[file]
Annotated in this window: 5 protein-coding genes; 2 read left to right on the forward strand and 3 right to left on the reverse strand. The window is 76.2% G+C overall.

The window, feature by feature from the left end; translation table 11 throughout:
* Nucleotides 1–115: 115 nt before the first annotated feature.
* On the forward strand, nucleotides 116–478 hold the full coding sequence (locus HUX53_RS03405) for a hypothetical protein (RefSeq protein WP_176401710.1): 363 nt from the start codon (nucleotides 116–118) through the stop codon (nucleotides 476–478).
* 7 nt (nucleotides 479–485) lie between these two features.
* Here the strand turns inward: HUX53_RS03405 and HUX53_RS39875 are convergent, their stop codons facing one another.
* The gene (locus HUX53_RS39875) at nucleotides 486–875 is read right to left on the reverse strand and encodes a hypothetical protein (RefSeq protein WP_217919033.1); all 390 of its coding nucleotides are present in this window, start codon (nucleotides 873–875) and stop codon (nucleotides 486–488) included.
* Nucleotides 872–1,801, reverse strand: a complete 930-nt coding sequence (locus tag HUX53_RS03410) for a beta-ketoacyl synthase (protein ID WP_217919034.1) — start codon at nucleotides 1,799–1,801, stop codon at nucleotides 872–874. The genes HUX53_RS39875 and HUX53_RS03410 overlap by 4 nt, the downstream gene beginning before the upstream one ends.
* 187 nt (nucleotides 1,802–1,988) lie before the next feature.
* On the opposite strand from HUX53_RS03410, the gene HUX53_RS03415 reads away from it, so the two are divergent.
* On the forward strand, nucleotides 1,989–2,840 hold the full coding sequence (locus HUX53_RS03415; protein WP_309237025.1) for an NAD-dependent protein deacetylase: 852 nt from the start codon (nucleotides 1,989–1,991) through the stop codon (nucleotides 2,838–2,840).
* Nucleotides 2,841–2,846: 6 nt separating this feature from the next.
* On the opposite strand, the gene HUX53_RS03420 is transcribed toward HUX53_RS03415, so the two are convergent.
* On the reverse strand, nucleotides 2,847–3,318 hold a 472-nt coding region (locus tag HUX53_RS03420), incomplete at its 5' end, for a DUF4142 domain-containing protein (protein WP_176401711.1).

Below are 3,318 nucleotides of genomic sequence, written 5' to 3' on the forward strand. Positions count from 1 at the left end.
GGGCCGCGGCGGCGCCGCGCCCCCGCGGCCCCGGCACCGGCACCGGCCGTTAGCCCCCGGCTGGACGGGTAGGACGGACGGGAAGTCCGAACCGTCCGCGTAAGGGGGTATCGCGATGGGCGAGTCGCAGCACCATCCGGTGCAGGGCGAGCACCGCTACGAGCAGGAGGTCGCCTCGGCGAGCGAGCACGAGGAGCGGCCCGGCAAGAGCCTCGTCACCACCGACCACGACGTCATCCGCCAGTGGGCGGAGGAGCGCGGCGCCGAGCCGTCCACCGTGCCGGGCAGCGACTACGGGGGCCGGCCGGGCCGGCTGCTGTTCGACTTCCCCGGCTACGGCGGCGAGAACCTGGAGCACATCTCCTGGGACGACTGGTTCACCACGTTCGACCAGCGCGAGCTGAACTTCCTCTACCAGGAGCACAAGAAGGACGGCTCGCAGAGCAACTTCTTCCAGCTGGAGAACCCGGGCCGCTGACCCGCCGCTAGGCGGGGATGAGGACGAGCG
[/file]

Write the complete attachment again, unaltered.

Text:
Annotated in this window: 5 protein-coding genes; 2 read left to right on the forward strand and 3 right to left on the reverse strand. The window is 76.2% G+C overall.

The window, feature by feature from the left end; translation table 11 throughout:
* Nucleotides 1–115: 115 nt before the first annotated feature.
* On the forward strand, nucleotides 116–478 hold the full coding sequence (locus HUX53_RS03405) for a hypothetical protein (RefSeq protein WP_176401710.1): 363 nt from the start codon (nucleotides 116–118) through the stop codon (nucleotides 476–478).
* 7 nt (nucleotides 479–485) lie between these two features.
* Here the strand turns inward: HUX53_RS03405 and HUX53_RS39875 are convergent, their stop codons facing one another.
* The gene (locus HUX53_RS39875) at nucleotides 486–875 is read right to left on the reverse strand and encodes a hypothetical protein (RefSeq protein WP_217919033.1); all 390 of its coding nucleotides are present in this window, start codon (nucleotides 873–875) and stop codon (nucleotides 486–488) included.
* Nucleotides 872–1,801, reverse strand: a complete 930-nt coding sequence (locus tag HUX53_RS03410) for a beta-ketoacyl synthase (protein ID WP_217919034.1) — start codon at nucleotides 1,799–1,801, stop codon at nucleotides 872–874. The genes HUX53_RS39875 and HUX53_RS03410 overlap by 4 nt, the downstream gene beginning before the upstream one ends.
* 187 nt (nucleotides 1,802–1,988) lie before the next feature.
* On the opposite strand from HUX53_RS03410, the gene HUX53_RS03415 reads away from it, so the two are divergent.
* On the forward strand, nucleotides 1,989–2,840 hold the full coding sequence (locus HUX53_RS03415; protein WP_309237025.1) for an NAD-dependent protein deacetylase: 852 nt from the start codon (nucleotides 1,989–1,991) through the stop codon (nucleotides 2,838–2,840).
* Nucleotides 2,841–2,846: 6 nt separating this feature from the next.
* On the opposite strand, the gene HUX53_RS03420 is transcribed toward HUX53_RS03415, so the two are convergent.
* On the reverse strand, nucleotides 2,847–3,318 hold a 472-nt coding region (locus tag HUX53_RS03420), incomplete at its 5' end, for a DUF4142 domain-containing protein (protein WP_176401711.1).

Below are 3,318 nucleotides of genomic sequence, written 5' to 3' on the forward strand. Positions count from 1 at the left end.
GGGCCGCGGCGGCGCCGCGCCCCCGCGGCCCCGGCACCGGCACCGGCCGTTAGCCCCCGGCTGGACGGGTAGGACGGACGGGAAGTCCGAACCGTCCGCGTAAGGGGGTATCGCGATGGGCGAGTCGCAGCACCATCCGGTGCAGGGCGAGCACCGCTACGAGCAGGAGGTCGCCTCGGCGAGCGAGCACGAGGAGCGGCCCGGCAAGAGCCTCGTCACCACCGACCACGACGTCATCCGCCAGTGGGCGGAGGAGCGCGGCGCCGAGCCGTCCACCGTGCCGGGCAGCGACTACGGGGGCCGGCCGGGCCGGCTGCTGTTCGACTTCCCCGGCTACGGCGGCGAGAACCTGGAGCACATCTCCTGGGACGACTGGTTCACCACGTTCGACCAGCGCGAGCTGAACTTCCTCTACCAGGAGCACAAGAAGGACGGCTCGCAGAGCAACTTCTTCCAGCTGGAGAACCCGGGCCGCTGACCCGCCGCTAGGCGGGGATGAGGACGAGCG